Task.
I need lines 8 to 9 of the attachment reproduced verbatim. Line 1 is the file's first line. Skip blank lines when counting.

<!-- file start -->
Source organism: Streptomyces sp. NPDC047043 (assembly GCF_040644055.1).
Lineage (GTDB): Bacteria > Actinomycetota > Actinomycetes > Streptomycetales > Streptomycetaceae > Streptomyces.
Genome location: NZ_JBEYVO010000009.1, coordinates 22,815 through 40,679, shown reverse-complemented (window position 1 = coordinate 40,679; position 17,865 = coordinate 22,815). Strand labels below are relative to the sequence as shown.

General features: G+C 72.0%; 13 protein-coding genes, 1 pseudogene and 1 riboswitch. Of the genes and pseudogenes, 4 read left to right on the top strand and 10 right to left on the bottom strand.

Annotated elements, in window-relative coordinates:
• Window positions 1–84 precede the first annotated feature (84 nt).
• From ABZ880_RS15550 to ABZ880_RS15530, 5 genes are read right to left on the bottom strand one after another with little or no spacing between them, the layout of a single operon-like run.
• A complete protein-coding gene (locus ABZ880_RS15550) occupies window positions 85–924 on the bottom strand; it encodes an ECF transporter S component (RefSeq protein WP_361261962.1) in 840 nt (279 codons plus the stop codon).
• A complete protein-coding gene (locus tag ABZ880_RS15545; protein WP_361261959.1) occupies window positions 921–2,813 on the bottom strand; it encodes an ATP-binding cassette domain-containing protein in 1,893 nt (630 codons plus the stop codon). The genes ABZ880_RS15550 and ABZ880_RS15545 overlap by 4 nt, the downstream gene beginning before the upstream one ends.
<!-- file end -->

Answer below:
• A complete protein-coding gene (locus ABZ880_RS15550) occupies window positions 85–924 on the bottom strand; it encodes an ECF transporter S component (RefSeq protein WP_361261962.1) in 840 nt (279 codons plus the stop codon).
• A complete protein-coding gene (locus tag ABZ880_RS15545; protein WP_361261959.1) occupies window positions 921–2,813 on the bottom strand; it encodes an ATP-binding cassette domain-containing protein in 1,893 nt (630 codons plus the stop codon). The genes ABZ880_RS15550 and ABZ880_RS15545 overlap by 4 nt, the downstream gene beginning before the upstream one ends.